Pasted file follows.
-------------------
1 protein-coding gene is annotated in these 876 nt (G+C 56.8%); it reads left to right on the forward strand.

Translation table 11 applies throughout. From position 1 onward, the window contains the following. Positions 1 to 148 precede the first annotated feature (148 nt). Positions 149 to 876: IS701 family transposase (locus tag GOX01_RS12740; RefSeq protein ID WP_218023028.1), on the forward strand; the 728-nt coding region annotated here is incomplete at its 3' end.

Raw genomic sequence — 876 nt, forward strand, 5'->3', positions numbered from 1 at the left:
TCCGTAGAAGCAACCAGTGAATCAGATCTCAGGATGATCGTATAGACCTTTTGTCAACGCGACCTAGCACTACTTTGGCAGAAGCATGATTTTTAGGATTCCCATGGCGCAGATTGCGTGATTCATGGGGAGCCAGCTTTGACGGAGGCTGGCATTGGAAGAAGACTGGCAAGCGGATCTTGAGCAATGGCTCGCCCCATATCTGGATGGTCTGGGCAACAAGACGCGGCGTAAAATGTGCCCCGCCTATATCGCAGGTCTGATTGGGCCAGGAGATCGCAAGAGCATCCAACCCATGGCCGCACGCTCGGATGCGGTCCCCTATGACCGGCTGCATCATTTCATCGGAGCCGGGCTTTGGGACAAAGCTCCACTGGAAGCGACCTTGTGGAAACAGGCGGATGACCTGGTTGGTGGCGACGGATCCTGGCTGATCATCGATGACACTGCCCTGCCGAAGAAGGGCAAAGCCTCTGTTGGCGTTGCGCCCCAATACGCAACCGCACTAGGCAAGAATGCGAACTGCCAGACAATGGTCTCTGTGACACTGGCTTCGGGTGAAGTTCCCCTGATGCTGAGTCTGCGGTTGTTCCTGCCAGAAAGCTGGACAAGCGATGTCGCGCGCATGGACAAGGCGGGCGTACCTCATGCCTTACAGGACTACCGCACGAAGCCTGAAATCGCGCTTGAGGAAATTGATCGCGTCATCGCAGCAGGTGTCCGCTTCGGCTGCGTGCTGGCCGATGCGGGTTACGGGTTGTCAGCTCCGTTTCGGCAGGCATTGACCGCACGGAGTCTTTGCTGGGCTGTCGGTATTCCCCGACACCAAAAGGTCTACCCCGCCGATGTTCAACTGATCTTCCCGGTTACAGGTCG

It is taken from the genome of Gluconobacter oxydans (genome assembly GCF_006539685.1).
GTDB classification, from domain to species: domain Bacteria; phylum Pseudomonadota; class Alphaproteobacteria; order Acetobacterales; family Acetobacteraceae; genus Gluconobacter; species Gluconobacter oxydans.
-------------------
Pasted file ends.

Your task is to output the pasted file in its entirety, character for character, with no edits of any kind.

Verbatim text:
1 protein-coding gene is annotated in these 876 nt (G+C 56.8%); it reads left to right on the forward strand.

Translation table 11 applies throughout. From position 1 onward, the window contains the following. Positions 1 to 148 precede the first annotated feature (148 nt). Positions 149 to 876: IS701 family transposase (locus tag GOX01_RS12740; RefSeq protein ID WP_218023028.1), on the forward strand; the 728-nt coding region annotated here is incomplete at its 3' end.

Raw genomic sequence — 876 nt, forward strand, 5'->3', positions numbered from 1 at the left:
TCCGTAGAAGCAACCAGTGAATCAGATCTCAGGATGATCGTATAGACCTTTTGTCAACGCGACCTAGCACTACTTTGGCAGAAGCATGATTTTTAGGATTCCCATGGCGCAGATTGCGTGATTCATGGGGAGCCAGCTTTGACGGAGGCTGGCATTGGAAGAAGACTGGCAAGCGGATCTTGAGCAATGGCTCGCCCCATATCTGGATGGTCTGGGCAACAAGACGCGGCGTAAAATGTGCCCCGCCTATATCGCAGGTCTGATTGGGCCAGGAGATCGCAAGAGCATCCAACCCATGGCCGCACGCTCGGATGCGGTCCCCTATGACCGGCTGCATCATTTCATCGGAGCCGGGCTTTGGGACAAAGCTCCACTGGAAGCGACCTTGTGGAAACAGGCGGATGACCTGGTTGGTGGCGACGGATCCTGGCTGATCATCGATGACACTGCCCTGCCGAAGAAGGGCAAAGCCTCTGTTGGCGTTGCGCCCCAATACGCAACCGCACTAGGCAAGAATGCGAACTGCCAGACAATGGTCTCTGTGACACTGGCTTCGGGTGAAGTTCCCCTGATGCTGAGTCTGCGGTTGTTCCTGCCAGAAAGCTGGACAAGCGATGTCGCGCGCATGGACAAGGCGGGCGTACCTCATGCCTTACAGGACTACCGCACGAAGCCTGAAATCGCGCTTGAGGAAATTGATCGCGTCATCGCAGCAGGTGTCCGCTTCGGCTGCGTGCTGGCCGATGCGGGTTACGGGTTGTCAGCTCCGTTTCGGCAGGCATTGACCGCACGGAGTCTTTGCTGGGCTGTCGGTATTCCCCGACACCAAAAGGTCTACCCCGCCGATGTTCAACTGATCTTCCCGGTTACAGGTCG

It is taken from the genome of Gluconobacter oxydans (genome assembly GCF_006539685.1).
GTDB classification, from domain to species: domain Bacteria; phylum Pseudomonadota; class Alphaproteobacteria; order Acetobacterales; family Acetobacteraceae; genus Gluconobacter; species Gluconobacter oxydans.